In the early 1870s, when the Liberals were in power, a feeling was abroad that Britain was not playing the role commensurate with its standing in the world. The 'failure' to mediate in the Franco-Prussian War, to prevent Russia's denunciation of the Black Sea clauses and to modify the results of the Alabama arbitration 1 all appeared to be instances of Britain's spineless policies, self-effacement or passivity. The grant of responsible government to the Australian colonies in 1857, the creation of the Dominion of Canada in 1867 and the grant of responsible government to Cape Colony in 1872 had increased the disquiet. At the same time, the advance of Russia in Central Asia seemed to bring a powerful European state menacingly nearer the frontiers of the Indian Empire. Many began to argue that the Liberal recipes of laissez aller, non-intervention in European affairs and 'dismantling' of the empire would not do. Even some Liberals began to share these views. By this time, the Reform Act of 1867 had enfranchised one out of every three male adults in Britain and had thus doubled the electorate.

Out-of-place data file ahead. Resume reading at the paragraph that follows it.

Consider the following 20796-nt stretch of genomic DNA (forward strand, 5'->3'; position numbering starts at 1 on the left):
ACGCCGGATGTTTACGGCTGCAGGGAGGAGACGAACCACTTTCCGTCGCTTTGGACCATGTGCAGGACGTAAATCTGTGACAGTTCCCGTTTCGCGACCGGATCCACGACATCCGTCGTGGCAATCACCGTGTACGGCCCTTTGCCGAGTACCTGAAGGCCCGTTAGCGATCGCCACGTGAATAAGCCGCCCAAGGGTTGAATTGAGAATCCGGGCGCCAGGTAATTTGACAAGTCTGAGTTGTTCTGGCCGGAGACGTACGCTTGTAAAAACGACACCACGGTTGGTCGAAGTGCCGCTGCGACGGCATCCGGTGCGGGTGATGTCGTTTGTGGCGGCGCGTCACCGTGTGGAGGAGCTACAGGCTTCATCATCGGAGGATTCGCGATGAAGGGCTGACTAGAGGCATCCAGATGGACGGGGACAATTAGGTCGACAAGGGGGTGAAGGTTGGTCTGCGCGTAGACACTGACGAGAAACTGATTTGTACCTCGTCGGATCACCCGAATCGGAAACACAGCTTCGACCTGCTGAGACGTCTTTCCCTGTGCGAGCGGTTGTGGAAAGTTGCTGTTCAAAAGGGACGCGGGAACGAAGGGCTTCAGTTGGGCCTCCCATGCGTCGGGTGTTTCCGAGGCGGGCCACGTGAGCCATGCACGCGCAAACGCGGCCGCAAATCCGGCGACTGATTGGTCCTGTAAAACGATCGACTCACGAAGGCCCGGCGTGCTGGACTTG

Benjamin Disraeli, the leader of the Conservative Party, who is often described as 'the arch tactician', sensed that political capital could be made out of the rising tide of criticism of the 'spineless' policies of the Liberal government. He also appreciated that if Toryism was to survive in the days of extension of franchise, it was essential for it to take up issues that would fascinate the masses. He picked up the imperial theme, which enabled the Conservatives to project their party as an epitome of the spirit of patriotism and glories of the empire. In his speeches of 1872, he remoulded the image of the party. He projected the Conservative Party as a national party which would strive to maintain the traditional institutions, uphold the empire of England and alleviate the condition of the people. In the famous speech delivered at Free Trade Hall in Manchester in April 1872, which has been regarded as one of the great moments of Victorian rhetoric, he exhorted his audience to be proud of the fact that the Queen of England had become 'the sovereign of the most powerful of the Oriental states'. He added that 'there never was a moment in our history when the power of England was so great and her resources so vast and inexhaustible'. He expressed his conviction that the possession of a vast empire should influence the standing of Britain in the hierarchy of nations. Towards